Cumberland is/was the western terminus of the C&O Canal, seen here.
The Chesapeake and Ohio Canal, abbreviated as the C&O Canal and occasionally called the "Grand Old Ditch," operated from 1831 until 1924 along the Potomac River from Washington, D.C., to Cumberland, Maryland. The canal's principal cargo was coal from the Allegheny Mountains.
Construction on the 184.5-mile (296.9 km) canal began in 1828 and ended in 1850 with the completion of a 50-mile (80 km) stretch to Cumberland. Rising and falling over an elevation change of 605 feet (184 meters), it required the construction of 74 canal locks, 11 aqueducts to cross major streams, more than 240 culverts to cross smaller streams, and the 3,118 ft (950 m) Paw Paw Tunnel. A planned section to the Ohio River at Pittsburgh was never built.
It began with a dispute over control of the confluence of the Allegheny River and Monongahela River called the Forks of the Ohio, and the site of the French Fort Duquesne in Pittsburgh, Pennsylvania. The dispute erupted into violence in the Battle of Jumonville Glen in May 1754, during which Virginia militiamen under the command of 22-year-old George Washington ambushed a French patrol.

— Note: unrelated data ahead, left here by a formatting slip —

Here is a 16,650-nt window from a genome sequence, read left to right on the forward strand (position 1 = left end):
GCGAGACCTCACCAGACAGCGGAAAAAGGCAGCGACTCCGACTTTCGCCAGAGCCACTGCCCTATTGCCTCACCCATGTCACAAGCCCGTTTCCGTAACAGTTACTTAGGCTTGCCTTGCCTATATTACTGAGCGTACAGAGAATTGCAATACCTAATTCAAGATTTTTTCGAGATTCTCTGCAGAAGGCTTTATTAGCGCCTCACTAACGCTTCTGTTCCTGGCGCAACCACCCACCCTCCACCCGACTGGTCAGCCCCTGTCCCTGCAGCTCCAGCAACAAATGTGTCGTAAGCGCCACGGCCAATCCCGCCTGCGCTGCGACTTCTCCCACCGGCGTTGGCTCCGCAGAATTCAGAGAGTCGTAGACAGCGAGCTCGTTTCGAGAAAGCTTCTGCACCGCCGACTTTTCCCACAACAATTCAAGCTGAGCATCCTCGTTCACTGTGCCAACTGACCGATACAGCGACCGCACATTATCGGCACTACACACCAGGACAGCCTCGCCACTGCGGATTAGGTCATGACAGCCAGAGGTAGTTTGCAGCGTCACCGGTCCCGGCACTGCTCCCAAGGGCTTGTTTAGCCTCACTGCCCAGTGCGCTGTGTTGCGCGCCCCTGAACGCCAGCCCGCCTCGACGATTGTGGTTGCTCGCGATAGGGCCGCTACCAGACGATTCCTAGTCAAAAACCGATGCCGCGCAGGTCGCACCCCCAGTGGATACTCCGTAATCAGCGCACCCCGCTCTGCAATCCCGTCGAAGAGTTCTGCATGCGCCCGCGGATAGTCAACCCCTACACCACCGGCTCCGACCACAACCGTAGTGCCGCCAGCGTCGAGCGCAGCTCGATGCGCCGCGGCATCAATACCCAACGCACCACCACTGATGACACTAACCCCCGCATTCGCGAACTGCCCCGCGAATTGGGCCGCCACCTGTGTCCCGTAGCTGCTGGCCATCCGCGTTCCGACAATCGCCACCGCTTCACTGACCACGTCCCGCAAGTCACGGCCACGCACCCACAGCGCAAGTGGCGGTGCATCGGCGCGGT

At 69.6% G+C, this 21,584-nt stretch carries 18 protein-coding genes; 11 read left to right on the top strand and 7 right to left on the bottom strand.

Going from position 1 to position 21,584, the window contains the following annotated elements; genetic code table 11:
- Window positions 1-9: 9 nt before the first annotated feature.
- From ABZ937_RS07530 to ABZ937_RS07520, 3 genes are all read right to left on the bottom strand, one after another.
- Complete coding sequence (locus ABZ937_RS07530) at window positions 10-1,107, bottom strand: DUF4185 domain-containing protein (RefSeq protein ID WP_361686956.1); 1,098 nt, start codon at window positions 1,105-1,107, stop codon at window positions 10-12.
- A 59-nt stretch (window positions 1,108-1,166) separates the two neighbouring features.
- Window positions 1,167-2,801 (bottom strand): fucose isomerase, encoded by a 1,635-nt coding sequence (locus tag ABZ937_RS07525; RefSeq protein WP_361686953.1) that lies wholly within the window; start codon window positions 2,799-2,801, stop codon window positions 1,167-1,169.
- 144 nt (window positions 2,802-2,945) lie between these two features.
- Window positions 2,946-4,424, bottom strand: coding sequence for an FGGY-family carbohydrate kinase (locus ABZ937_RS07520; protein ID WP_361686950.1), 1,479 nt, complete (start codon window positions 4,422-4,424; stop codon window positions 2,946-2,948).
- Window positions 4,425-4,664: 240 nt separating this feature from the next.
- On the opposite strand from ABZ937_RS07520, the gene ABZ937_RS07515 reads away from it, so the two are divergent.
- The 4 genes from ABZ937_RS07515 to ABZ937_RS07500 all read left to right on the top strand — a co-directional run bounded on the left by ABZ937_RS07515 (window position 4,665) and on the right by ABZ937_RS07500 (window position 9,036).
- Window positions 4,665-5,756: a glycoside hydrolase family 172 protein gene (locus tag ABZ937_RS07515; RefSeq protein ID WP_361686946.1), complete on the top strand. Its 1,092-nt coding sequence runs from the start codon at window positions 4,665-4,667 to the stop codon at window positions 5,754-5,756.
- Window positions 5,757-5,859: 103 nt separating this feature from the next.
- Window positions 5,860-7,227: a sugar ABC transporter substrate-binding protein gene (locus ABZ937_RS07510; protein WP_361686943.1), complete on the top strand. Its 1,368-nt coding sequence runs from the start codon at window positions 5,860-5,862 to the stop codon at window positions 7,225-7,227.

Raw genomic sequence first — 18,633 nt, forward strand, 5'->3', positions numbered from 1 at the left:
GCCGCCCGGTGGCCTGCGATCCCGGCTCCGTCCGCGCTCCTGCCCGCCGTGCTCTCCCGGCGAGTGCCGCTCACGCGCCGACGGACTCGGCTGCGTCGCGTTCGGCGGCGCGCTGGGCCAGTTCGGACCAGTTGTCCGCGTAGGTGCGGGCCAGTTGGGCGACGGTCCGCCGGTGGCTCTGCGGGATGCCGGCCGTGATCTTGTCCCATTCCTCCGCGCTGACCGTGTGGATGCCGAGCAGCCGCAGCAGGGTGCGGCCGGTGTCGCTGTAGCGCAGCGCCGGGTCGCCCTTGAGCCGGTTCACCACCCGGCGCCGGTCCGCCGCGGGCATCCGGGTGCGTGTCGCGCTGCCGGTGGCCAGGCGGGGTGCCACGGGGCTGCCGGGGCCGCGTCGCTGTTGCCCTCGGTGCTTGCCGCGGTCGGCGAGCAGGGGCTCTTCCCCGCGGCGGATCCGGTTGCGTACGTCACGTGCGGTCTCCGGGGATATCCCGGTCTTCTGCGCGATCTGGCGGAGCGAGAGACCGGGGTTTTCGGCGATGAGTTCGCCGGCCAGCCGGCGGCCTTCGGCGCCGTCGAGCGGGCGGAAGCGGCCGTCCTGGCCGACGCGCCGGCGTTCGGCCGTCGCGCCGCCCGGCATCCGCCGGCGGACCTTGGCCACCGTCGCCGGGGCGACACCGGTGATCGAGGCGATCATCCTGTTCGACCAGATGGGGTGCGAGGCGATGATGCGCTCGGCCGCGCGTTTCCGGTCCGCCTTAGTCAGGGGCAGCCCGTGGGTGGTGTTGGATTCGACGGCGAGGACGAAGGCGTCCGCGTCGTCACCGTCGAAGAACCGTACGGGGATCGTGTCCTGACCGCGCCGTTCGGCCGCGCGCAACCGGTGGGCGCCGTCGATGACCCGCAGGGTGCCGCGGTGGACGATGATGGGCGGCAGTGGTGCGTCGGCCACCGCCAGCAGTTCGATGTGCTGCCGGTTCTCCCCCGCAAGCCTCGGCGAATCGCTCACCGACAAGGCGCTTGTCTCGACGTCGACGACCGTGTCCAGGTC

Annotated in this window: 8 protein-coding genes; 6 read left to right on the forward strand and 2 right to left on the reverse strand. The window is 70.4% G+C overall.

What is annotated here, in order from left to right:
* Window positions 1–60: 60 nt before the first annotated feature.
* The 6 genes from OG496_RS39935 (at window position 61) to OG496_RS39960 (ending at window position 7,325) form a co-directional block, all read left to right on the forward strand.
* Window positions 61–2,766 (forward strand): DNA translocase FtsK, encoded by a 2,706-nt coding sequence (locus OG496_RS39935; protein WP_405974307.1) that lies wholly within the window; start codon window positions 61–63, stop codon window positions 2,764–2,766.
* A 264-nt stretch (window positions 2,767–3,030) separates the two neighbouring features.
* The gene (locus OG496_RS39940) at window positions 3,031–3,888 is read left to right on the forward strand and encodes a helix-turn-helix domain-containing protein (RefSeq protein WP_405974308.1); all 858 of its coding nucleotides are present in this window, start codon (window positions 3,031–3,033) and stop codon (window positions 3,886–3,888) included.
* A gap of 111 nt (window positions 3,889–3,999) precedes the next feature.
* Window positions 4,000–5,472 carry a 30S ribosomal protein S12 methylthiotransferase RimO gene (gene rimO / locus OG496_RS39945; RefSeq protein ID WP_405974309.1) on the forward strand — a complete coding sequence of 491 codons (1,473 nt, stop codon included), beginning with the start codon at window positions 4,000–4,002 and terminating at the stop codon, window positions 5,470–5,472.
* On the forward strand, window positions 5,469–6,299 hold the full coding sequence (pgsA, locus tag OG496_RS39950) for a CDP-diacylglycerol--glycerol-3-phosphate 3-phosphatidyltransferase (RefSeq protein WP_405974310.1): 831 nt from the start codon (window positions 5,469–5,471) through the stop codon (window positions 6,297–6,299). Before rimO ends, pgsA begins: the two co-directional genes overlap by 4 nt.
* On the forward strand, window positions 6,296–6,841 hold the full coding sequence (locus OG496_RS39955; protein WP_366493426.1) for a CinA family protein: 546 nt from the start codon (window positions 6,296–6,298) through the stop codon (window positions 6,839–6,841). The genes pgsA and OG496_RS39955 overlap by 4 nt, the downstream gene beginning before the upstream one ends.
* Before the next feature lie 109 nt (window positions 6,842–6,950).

Apparently the next time George Washington came to Cumberland was to lead troops in Whiskey Rebellion:
Washington met with the western representatives in Bedford, Pennsylvania on October 9 before going to Fort Cumberland in Maryland to review the southern wing of the army. He was convinced that the federalized militia would meet little resistance, and he placed the army under the command of the Virginia Governor Henry "Lighthorse Harry" Lee, a hero of the Revolutionary War. Washington returned to Philadelphia; Hamilton remained with the army as civilian adviser.